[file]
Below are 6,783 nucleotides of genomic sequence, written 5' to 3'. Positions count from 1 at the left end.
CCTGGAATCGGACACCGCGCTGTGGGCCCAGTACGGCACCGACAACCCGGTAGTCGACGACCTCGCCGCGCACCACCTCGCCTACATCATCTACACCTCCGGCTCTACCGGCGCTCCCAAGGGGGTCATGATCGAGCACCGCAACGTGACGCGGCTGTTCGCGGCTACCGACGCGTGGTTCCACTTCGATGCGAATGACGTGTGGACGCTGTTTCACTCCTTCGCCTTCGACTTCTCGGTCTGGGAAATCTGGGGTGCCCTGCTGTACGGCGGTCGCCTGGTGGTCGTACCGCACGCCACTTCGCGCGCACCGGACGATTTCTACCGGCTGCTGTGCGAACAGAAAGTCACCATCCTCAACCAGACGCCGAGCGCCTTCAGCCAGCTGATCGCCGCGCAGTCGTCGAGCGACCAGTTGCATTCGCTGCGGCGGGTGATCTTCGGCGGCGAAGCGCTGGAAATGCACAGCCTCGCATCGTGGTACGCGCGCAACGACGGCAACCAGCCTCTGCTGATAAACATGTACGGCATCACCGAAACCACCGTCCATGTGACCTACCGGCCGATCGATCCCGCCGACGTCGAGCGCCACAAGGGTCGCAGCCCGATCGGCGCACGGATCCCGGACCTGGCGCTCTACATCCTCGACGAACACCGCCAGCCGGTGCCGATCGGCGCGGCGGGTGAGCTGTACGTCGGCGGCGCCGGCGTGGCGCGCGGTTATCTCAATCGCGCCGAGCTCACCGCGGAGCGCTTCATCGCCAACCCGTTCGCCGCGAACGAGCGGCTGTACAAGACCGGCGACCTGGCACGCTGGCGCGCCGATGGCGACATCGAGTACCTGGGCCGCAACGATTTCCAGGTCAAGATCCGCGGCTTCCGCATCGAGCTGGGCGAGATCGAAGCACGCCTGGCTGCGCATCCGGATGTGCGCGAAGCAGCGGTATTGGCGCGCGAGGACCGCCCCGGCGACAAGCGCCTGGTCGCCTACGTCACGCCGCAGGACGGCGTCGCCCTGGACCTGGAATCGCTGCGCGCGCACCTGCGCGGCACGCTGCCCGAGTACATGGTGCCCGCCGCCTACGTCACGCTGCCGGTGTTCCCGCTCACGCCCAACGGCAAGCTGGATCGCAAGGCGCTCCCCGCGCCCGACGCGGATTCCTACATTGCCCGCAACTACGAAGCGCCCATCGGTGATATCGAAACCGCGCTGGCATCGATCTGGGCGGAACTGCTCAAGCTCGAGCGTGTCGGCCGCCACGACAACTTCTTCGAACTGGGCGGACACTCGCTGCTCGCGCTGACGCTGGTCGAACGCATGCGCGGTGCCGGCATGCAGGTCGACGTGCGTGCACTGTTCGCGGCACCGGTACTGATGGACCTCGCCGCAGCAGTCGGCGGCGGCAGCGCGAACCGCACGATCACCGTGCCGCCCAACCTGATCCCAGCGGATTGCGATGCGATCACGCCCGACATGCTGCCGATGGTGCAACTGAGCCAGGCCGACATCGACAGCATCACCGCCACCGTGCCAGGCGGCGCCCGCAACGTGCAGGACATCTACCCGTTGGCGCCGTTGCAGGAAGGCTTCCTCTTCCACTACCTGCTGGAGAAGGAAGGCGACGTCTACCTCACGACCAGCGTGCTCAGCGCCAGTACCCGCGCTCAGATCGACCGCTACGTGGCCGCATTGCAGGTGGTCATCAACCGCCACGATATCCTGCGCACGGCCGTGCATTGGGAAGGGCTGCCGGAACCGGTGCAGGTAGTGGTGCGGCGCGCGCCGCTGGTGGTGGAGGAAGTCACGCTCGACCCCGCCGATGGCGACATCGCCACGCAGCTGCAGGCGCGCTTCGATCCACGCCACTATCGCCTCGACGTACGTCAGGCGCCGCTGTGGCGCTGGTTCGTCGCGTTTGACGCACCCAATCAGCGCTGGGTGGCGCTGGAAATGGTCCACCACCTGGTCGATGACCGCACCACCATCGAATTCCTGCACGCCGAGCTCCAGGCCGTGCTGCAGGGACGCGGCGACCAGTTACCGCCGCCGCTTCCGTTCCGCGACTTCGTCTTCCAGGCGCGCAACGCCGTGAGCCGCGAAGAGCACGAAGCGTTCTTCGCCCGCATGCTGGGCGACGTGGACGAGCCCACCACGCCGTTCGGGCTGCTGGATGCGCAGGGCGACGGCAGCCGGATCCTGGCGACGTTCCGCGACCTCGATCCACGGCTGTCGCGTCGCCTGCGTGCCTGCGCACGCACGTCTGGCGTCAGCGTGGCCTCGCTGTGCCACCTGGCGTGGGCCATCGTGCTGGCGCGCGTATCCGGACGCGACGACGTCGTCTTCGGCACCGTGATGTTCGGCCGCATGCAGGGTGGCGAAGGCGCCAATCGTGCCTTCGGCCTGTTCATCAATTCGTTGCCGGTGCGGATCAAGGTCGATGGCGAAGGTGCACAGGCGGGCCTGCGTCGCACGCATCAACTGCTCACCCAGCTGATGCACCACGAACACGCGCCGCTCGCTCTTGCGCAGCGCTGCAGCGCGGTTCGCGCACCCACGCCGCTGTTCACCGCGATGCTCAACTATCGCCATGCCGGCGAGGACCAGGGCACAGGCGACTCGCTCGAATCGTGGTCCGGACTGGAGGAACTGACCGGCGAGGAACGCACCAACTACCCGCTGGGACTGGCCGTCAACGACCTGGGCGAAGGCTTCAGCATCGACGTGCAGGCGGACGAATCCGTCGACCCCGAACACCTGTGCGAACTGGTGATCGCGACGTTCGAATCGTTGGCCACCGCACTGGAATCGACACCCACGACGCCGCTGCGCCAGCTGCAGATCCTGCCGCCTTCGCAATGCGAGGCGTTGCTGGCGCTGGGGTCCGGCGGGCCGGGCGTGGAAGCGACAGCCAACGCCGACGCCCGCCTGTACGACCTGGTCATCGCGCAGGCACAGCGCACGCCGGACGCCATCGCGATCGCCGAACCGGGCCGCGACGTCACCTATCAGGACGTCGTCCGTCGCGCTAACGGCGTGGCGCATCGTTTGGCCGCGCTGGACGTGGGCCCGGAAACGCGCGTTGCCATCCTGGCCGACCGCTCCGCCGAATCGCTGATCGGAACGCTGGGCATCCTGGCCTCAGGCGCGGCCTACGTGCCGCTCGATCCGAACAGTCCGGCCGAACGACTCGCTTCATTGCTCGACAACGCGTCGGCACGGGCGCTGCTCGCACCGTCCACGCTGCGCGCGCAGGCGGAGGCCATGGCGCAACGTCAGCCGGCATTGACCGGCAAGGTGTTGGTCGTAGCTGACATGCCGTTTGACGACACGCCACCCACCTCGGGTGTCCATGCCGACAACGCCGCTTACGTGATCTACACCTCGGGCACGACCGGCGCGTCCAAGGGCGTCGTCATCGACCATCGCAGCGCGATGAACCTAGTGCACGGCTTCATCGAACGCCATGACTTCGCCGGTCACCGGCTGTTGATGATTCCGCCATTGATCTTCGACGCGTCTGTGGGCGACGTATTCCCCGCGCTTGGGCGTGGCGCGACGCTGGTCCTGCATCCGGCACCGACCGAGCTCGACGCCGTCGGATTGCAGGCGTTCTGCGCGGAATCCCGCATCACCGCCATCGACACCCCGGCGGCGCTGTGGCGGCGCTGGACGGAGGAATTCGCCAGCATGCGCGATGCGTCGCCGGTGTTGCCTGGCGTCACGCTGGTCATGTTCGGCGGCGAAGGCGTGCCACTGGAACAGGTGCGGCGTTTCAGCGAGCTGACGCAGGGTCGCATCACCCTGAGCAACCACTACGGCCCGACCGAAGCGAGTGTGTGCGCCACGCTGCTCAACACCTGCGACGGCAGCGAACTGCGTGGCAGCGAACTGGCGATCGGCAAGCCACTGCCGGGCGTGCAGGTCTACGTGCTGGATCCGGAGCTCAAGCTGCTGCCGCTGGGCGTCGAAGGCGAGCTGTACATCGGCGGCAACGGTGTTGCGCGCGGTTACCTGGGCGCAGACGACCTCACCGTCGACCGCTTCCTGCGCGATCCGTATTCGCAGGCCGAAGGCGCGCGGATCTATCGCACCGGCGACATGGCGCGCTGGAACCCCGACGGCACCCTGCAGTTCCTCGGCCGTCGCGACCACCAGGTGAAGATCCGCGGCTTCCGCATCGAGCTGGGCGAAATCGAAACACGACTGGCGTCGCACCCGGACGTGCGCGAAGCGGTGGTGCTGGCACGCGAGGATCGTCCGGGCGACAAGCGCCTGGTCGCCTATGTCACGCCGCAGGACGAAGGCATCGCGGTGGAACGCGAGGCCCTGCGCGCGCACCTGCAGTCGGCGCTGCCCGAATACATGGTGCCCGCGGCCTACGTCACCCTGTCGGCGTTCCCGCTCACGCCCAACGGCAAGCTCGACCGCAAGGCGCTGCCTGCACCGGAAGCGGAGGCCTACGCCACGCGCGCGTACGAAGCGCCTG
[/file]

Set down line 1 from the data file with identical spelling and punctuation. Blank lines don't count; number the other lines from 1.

Below are 6,783 nucleotides of genomic sequence, written 5' to 3'. Positions count from 1 at the left end.